“You don’t have to be some kind of explorer to visit Antarctica”, says Rubin.  “We have people in their nineties who come on trips.”  But while you do not have to be especially fit, Antarctica is a unique and sometimes harsh environment.  Tour operators will give advice on kit, and may provide some of it, but as a guide, you will need:

Warm, layered clothing
Sunglasses (essential for the glare from ice and water )
Waterproof boots
Waterproof jacket
Sea sickness remedies

Specialist tours

If seeing Antarctica isn’t enough in itself, more adventurous trips include scuba diving and mountaineering (both of which require previous training and experience).

The underwater landscape beneath the Antarctic ice remains relatively unknown.  Highlights include seeing leopard seals and diving penguins, and the submerged icebergs themselves.  At 16,050 ft, Mount Vinson is the highest peak in Antarctica.  Cold temperatures and the risk of strong winds increase the challenge of climbing it.

Other companies also fly into the Antarctic interior (usually from Cape Town) to run expeditions such as skiing to the south pole or visiting emperor penguin colonies.  These include Adventure Network International (www.adventure-network.com) and White Desert (www.white-desert.com).

Another out-of-the-ordinary option is a cruise on the ‘Europa’ tall ship.  It is manned by a professional crew, but passengers can choose to help out if they wish.

Companies such as Antactica XXI offer ‘fly cruises’ to Antarctica.  Passengers fly from Punta Arenas in Chile, (which allows them to miss the Drake Passage crossing) before boarding a boat on King George Island.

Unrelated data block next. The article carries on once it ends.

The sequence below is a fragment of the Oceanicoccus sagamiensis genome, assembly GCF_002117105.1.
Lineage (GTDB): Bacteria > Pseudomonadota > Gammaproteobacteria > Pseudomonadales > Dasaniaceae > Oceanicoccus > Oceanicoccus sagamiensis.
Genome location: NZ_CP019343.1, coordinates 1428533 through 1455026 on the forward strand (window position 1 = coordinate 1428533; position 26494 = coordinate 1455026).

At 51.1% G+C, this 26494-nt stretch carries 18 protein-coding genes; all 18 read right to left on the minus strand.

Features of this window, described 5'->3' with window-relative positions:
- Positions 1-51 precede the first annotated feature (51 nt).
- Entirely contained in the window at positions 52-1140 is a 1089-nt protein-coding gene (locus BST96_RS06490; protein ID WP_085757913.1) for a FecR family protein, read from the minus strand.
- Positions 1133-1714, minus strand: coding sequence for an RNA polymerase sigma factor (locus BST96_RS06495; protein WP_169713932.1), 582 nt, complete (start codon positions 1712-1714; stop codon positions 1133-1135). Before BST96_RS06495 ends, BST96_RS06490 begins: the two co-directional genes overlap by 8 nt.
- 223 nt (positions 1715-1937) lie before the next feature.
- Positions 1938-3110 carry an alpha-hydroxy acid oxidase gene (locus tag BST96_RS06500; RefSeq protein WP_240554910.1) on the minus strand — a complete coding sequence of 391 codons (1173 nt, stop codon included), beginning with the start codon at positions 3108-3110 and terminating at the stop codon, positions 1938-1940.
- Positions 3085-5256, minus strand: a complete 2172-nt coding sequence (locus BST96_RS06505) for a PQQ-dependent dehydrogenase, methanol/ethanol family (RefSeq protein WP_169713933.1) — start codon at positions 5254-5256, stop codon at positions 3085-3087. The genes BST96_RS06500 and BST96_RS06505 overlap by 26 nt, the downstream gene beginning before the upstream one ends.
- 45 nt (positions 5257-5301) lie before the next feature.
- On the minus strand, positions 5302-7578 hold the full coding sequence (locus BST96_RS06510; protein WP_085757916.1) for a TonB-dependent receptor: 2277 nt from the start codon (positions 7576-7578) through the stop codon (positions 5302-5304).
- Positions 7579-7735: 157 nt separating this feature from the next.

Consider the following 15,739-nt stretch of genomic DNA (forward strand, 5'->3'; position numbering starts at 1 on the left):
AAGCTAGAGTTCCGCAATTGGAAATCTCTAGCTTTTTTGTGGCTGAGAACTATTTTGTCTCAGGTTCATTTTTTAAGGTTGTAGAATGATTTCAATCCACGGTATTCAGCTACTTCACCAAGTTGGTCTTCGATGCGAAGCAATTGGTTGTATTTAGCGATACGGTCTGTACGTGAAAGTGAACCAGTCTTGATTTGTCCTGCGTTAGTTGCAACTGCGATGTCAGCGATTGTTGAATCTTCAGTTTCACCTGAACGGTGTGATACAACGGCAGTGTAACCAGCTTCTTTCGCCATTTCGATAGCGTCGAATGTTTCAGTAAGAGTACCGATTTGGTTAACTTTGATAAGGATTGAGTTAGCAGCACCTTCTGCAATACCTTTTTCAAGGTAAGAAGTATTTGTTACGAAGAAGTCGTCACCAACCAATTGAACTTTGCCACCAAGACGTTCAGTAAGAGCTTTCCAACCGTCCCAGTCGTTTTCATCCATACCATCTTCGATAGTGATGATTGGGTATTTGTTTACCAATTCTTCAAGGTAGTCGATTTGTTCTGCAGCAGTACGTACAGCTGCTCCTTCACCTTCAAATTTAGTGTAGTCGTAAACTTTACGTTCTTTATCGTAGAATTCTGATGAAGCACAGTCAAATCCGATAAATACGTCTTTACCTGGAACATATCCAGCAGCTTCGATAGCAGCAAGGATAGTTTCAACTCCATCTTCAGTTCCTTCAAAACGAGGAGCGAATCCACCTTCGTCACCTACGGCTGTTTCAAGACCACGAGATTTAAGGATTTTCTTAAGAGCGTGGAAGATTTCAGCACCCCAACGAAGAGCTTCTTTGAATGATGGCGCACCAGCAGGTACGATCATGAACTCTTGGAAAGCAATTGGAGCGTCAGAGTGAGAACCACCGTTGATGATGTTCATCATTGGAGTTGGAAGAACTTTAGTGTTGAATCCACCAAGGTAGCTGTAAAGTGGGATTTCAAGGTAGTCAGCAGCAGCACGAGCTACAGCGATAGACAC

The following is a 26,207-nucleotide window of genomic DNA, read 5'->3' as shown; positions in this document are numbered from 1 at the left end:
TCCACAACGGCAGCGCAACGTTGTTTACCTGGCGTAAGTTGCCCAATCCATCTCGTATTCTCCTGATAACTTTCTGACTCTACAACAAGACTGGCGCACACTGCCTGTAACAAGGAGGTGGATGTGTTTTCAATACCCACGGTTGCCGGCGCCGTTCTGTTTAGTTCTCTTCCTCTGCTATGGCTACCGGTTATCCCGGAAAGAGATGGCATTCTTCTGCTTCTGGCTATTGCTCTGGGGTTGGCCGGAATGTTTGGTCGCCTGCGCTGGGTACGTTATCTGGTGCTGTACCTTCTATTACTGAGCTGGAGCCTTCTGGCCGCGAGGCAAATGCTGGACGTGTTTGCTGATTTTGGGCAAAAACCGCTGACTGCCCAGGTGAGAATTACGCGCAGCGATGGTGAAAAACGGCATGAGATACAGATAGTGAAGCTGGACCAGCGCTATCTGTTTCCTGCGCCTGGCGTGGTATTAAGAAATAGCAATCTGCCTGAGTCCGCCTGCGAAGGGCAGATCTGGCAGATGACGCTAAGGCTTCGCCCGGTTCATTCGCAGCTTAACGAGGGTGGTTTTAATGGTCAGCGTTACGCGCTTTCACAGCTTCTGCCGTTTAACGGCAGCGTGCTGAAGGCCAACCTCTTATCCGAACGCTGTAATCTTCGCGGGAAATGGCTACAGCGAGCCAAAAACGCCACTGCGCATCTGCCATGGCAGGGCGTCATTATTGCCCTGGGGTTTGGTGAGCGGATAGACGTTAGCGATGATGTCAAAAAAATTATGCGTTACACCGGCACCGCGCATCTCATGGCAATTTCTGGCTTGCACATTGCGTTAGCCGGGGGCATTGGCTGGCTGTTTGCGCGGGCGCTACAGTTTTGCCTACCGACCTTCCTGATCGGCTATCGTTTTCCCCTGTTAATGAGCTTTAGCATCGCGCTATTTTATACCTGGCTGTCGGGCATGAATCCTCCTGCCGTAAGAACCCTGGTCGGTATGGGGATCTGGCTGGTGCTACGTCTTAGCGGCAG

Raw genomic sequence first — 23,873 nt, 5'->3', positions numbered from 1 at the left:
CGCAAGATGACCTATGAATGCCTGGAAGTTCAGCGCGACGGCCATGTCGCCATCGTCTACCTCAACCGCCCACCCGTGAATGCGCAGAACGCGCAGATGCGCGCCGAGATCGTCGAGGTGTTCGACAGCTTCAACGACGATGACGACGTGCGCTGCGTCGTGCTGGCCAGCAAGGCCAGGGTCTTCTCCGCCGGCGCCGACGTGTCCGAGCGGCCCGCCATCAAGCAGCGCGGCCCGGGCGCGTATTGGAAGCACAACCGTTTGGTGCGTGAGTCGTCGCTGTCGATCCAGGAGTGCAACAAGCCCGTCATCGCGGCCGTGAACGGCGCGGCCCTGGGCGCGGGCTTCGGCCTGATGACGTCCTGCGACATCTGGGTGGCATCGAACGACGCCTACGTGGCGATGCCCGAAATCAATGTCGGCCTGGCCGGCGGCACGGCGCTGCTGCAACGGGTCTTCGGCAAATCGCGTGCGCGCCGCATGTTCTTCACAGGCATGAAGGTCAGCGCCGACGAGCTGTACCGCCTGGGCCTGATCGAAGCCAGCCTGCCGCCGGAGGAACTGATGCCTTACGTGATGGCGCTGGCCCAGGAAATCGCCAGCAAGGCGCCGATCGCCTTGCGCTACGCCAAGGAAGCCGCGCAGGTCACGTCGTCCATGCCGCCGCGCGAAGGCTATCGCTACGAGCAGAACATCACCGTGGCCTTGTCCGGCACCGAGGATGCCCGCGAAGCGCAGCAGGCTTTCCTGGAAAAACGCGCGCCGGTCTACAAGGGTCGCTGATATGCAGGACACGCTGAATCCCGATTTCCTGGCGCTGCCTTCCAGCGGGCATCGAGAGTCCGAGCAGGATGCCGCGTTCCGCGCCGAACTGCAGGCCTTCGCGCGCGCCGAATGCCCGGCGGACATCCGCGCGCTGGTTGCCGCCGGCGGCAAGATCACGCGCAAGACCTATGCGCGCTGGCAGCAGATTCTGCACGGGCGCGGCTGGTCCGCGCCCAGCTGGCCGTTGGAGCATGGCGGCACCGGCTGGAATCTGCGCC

A small number of Antarctic boat tours leave from Tasmania.

Research stations

The only permanent residents on Antarctica are those working on research projects.  Antarctica’s unique environment is a valuable research topic in its own right, and provides insights into areas like climate change that affect the rest of the planet.  Most tour operators include a visit to a research station in their itinerary.  (Visits need to be pre-arranged.)

Sustainable tourism

The increasing interest in travel to Antarctica has prompted concerns that tourism could affect the delicate balance of the ecosystem.  But IAATO has strict rules governing behaviour, which tour operators stick to.

Rubin says “On the ship people are taught very carefully how to behave, and they take their responsibility seriously.”  Tour operators, he points out, have a vested interest in keeping Antarctica clean.  “If it gets polluted, no one will want to go.”
Peter Convey is a biologist at the British Antarctic Survey (BAS) whose work focuses on the impact of human activity.  “Tourism actually hasn’t caused a lot of problems,” he says.

Historically, it is the scientific community that has left a heavier footprint, and non-native species like reindeer have been brought to the subantarctic islands.  Today that would not happen, but animals can still arrive accidentally.  Rats from ships can have an impact on bird populations, and dogs (which are banned but occasionally turn upon yachts) carry viruses that can affect seals.  Perhaps most dangerous of all are small invertebrates and microbes.

The cost of Antarctic travel continues to be a limiting factor on tourist numbers, which are still relatively small.  Prevention is better than cure and the most important thing is that care continues to be taken.  Convey says “I don’t think we should try to limit tourism, we just need responsible tourism.”

The beauty of the Antarctic is not lost on most of those who work there.  “I probably take as many photographs as the average tourist does,’ says Convey.   I’d be a hypocrite if I said that people couldn’t go.  There’s nothing else like it on the planet.”